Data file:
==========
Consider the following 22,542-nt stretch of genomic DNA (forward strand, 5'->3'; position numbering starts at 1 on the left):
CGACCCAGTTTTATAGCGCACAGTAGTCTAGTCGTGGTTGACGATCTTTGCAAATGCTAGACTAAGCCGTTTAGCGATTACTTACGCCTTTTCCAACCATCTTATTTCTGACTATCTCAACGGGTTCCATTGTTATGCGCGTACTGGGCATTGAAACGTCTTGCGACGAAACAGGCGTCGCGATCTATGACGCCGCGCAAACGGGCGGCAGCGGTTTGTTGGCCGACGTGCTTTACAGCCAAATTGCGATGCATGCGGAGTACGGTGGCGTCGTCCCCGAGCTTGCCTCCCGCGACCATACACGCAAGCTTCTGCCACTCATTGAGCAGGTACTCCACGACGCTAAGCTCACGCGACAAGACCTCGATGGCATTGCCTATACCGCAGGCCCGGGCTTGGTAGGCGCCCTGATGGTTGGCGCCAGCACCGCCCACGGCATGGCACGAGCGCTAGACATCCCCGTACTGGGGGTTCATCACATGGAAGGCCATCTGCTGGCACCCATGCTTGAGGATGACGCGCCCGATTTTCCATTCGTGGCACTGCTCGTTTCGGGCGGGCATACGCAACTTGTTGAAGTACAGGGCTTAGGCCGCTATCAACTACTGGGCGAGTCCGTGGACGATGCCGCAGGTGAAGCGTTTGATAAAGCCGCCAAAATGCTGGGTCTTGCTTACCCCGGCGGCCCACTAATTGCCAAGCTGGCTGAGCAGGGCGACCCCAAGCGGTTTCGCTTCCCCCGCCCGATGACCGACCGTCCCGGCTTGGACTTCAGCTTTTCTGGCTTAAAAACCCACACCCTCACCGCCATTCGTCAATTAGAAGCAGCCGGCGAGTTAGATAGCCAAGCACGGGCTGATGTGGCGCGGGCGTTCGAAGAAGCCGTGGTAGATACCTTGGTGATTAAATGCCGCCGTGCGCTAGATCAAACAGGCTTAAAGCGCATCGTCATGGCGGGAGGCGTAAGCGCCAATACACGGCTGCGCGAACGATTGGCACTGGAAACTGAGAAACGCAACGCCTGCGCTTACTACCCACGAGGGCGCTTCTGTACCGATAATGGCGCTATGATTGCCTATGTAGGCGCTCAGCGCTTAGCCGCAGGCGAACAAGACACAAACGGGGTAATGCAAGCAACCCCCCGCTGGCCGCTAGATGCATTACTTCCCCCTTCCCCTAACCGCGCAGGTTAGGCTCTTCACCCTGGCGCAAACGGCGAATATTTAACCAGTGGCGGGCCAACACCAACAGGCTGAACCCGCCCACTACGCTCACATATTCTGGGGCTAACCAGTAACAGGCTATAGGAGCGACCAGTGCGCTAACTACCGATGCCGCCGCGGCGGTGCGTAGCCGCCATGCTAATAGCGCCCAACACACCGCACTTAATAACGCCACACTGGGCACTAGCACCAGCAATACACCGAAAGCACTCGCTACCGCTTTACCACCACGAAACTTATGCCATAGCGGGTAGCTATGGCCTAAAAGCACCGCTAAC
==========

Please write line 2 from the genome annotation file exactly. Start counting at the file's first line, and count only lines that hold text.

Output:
CGACCCAGTTTTATAGCGCACAGTAGTCTAGTCGTGGTTGACGATCTTTGCAAATGCTAGACTAAGCCGTTTAGCGATTACTTACGCCTTTTCCAACCATCTTATTTCTGACTATCTCAACGGGTTCCATTGTTATGCGCGTACTGGGCATTGAAACGTCTTGCGACGAAACAGGCGTCGCGATCTATGACGCCGCGCAAACGGGCGGCAGCGGTTTGTTGGCCGACGTGCTTTACAGCCAAATTGCGATGCATGCGGAGTACGGTGGCGTCGTCCCCGAGCTTGCCTCCCGCGACCATACACGCAAGCTTCTGCCACTCATTGAGCAGGTACTCCACGACGCTAAGCTCACGCGACAAGACCTCGATGGCATTGCCTATACCGCAGGCCCGGGCTTGGTAGGCGCCCTGATGGTTGGCGCCAGCACCGCCCACGGCATGGCACGAGCGCTAGACATCCCCGTACTGGGGGTTCATCACATGGAAGGCCATCTGCTGGCACCCATGCTTGAGGATGACGCGCCCGATTTTCCATTCGTGGCACTGCTCGTTTCGGGCGGGCATACGCAACTTGTTGAAGTACAGGGCTTAGGCCGCTATCAACTACTGGGCGAGTCCGTGGACGATGCCGCAGGTGAAGCGTTTGATAAAGCCGCCAAAATGCTGGGTCTTGCTTACCCCGGCGGCCCACTAATTGCCAAGCTGGCTGAGCAGGGCGACCCCAAGCGGTTTCGCTTCCCCCGCCCGATGACCGACCGTCCCGGCTTGGACTTCAGCTTTTCTGGCTTAAAAACCCACACCCTCACCGCCATTCGTCAATTAGAAGCAGCCGGCGAGTTAGATAGCCAAGCACGGGCTGATGTGGCGCGGGCGTTCGAAGAAGCCGTGGTAGATACCTTGGTGATTAAATGCCGCCGTGCGCTAGATCAAACAGGCTTAAAGCGCATCGTCATGGCGGGAGGCGTAAGCGCCAATACACGGCTGCGCGAACGATTGGCACTGGAAACTGAGAAACGCAACGCCTGCGCTTACTACCCACGAGGGCGCTTCTGTACCGATAATGGCGCTATGATTGCCTATGTAGGCGCTCAGCGCTTAGCCGCAGGCGAACAAGACACAAACGGGGTAATGCAAGCAACCCCCCGCTGGCCGCTAGATGCATTACTTCCCCCTTCCCCTAACCGCGCAGGTTAGGCTCTTCACCCTGGCGCAAACGGCGAATATTTAACCAGTGGCGGGCCAACACCAACAGGCTGAACCCGCCCACTACGCTCACATATTCTGGGGCTAACCAGTAACAGGCTATAGGAGCGACCAGTGCGCTAACTACCGATGCCGCCGCGGCGGTGCGTAGCCGCCATGCTAATAGCGCCCAACACACCGCACTTAATAACGCCACACTGGGCACTAGCACCAGCAATACACCGAAAGCACTCGCTACCGCTTTACCACCACGAAACTTATGCCATAGCGGGTAGCTATGGCCTAAAAGCACCGCTAAC